People with Alzheimer's or dementia can still lead meaningful, enjoyable lives. If you have a loved one who has been diagnosed, read on to learn about the many steps you can take to improve the quality of life of the person you care about.
Things to Pay Attention To
Try to decipher whether problematic behaviors are a result of your loved one's environment. Consider the following issues when assessing the environment:
- Look for patterns of behavior. Something as innocuous as a doorbell ringing can be upsetting to a person with dementia. If this happens, try posting a note to have visitors knock instead.
- A person with dementia may mistake dolls and/or images from the TV or in the mirror for actual people. If this is a problem, cover or remove mirrors and dolls and turn off the TV.
- Busy patterns, particularly on walls or carpeting, can agitate a person with dementia. Choose plain designs if possible.
- Don't forget that you are an important part of the environment. Some of the best things you can do are to stay calm, divert attention away from a negative stimulus, and speak in soft tones. Sometimes offering praise or treats such as food items can alleviate anxiety.
Routine is related to the idea of environment. Keeping a routine schedule can help keep confusion at bay. Most daily routines are filled with basic activities like meals, grooming and bathing. Try to include other activities that are engaging and mentally stimulating (but not overly challenging), such as exercise and games that can help with auxiliary issues such as Sundowner's Syndrome. For more ideas on activities to integrate into your loved one's daily routine, read Things to Do.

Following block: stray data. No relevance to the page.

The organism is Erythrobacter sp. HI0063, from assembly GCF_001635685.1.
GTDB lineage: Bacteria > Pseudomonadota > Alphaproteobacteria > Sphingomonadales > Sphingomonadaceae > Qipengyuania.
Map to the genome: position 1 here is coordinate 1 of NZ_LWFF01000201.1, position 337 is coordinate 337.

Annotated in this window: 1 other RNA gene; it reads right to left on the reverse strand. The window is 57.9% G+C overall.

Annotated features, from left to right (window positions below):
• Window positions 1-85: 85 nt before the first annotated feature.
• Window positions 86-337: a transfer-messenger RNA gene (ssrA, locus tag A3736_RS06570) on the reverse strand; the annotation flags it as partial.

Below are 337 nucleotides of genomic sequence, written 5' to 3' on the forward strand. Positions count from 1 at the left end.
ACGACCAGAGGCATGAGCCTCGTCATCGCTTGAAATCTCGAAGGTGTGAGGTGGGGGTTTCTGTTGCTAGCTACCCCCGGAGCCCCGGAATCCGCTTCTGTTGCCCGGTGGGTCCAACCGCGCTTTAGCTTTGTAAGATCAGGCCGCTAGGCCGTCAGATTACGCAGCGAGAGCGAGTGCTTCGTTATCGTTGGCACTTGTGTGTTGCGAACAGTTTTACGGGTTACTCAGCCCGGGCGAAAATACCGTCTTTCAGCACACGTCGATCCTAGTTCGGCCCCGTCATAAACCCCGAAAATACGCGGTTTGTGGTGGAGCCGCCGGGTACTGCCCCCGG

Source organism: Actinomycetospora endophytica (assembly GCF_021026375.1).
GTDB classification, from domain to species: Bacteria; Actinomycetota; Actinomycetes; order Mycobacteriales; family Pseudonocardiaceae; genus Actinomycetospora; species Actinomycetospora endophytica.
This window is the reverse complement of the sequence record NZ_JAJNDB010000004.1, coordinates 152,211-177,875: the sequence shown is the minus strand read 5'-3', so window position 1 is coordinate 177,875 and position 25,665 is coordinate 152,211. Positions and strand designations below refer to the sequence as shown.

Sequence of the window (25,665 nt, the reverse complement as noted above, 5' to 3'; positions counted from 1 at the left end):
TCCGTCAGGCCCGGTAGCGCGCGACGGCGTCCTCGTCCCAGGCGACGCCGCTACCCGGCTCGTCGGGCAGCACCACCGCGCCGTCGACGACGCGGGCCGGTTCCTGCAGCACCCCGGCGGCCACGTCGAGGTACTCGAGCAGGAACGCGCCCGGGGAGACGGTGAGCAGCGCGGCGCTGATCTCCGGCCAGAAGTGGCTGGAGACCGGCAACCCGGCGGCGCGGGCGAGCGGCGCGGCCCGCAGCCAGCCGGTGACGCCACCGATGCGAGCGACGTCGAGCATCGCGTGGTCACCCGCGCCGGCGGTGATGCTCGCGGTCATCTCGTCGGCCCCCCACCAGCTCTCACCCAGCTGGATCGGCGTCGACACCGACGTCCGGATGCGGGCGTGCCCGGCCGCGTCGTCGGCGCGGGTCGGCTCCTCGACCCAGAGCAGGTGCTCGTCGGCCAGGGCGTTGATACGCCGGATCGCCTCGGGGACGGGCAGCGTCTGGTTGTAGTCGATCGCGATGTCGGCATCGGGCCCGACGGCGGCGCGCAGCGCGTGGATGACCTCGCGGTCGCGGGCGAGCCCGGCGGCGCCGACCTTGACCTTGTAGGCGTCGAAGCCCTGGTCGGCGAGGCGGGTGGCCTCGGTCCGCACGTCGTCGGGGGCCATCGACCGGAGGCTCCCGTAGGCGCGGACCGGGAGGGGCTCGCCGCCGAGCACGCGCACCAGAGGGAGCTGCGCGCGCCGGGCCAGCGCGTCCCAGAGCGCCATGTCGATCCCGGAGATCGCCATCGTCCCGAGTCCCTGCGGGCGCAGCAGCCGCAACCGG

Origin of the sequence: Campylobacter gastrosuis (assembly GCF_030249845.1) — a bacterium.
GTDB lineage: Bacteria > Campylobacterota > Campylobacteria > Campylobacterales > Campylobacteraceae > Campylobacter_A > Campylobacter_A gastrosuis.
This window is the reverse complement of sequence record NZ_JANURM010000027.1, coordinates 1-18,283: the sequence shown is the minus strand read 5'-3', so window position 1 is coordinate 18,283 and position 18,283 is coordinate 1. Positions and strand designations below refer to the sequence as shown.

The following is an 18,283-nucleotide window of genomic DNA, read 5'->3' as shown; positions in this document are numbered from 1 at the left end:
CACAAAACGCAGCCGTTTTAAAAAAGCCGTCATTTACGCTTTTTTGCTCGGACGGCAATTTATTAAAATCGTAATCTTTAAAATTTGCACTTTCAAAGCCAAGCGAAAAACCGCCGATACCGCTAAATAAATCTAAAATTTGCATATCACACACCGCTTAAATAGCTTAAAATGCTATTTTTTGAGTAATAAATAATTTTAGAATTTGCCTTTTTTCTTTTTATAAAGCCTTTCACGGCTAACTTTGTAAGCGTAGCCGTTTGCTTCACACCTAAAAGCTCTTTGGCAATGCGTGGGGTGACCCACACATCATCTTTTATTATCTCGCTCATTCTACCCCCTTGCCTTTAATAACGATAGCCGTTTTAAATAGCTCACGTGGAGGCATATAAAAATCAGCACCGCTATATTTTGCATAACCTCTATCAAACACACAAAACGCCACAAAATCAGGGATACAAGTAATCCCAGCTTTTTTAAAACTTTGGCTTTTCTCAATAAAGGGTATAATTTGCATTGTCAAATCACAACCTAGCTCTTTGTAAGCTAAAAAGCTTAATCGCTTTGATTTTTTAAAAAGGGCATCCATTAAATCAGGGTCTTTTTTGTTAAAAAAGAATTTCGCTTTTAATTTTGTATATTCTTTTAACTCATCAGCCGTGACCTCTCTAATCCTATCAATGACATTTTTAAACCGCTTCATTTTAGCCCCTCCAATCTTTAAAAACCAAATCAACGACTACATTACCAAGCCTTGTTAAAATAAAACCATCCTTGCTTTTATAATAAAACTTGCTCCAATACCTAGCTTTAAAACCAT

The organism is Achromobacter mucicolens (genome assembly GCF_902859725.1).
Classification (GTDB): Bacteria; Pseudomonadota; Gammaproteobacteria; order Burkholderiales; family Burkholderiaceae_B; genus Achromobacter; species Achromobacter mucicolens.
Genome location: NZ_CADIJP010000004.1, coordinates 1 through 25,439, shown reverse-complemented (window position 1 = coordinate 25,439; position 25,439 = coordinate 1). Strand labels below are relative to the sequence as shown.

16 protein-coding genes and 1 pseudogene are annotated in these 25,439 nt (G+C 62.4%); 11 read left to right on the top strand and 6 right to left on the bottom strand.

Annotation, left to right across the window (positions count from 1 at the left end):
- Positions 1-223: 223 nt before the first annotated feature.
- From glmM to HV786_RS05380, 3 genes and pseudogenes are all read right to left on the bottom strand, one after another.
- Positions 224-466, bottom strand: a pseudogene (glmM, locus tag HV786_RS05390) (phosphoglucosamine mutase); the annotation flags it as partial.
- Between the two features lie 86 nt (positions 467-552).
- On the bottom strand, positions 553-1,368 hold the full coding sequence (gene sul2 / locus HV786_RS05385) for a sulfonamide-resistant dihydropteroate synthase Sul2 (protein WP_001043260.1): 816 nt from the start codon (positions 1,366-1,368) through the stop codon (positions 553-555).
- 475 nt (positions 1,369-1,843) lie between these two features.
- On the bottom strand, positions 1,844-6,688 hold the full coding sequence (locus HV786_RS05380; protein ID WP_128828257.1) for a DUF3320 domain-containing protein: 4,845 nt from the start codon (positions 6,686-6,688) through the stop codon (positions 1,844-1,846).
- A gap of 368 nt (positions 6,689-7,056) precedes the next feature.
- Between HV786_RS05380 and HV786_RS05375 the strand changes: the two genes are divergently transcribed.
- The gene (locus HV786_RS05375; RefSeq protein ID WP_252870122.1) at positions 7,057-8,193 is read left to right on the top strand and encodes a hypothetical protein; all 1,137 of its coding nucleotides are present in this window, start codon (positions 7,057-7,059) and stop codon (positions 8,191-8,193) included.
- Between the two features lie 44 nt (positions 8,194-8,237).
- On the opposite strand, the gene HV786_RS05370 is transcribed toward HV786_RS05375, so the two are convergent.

People with early-stage dementia sometimes become agitated or confused at certain times of the day. The end of the day or late afternoon is a common time for this to occur. This is referred to as sundowning or Sundowner's Syndrome. People who suffer from Sundowner's Syndrome often have trouble sleeping and their dementia symptoms are exacerbated late in the day. According to the Sundowner's Facts Web site, symptoms include increased agitation, anger, confusion, depression, disorientation, paranoia, rapid mood changes and restlessness. These emotions then trigger behaviors such as crying, hiding things, pacing, wandering or even violence. The individual may experience hallucinations. It's still not clear what causes sundowning (e.g., the changing environment and light, or having had a full day of activities, or being tired), but the following suggestions, courtesy of the Alzheimer's Association, can help in dealing with symptoms of Sundowner's Syndrome:
- Allow for light exposure in the early morning to help set internal clock.
- Encourage exercise throughout the day to expend excess energy.
- Limit caffeine intake, particularly in the evening.
- Have a quiet nighttime activity ready and a private space for relaxing.
- Consider purchasing a bedside commode to alleviate the need to visit the bathroom during the night.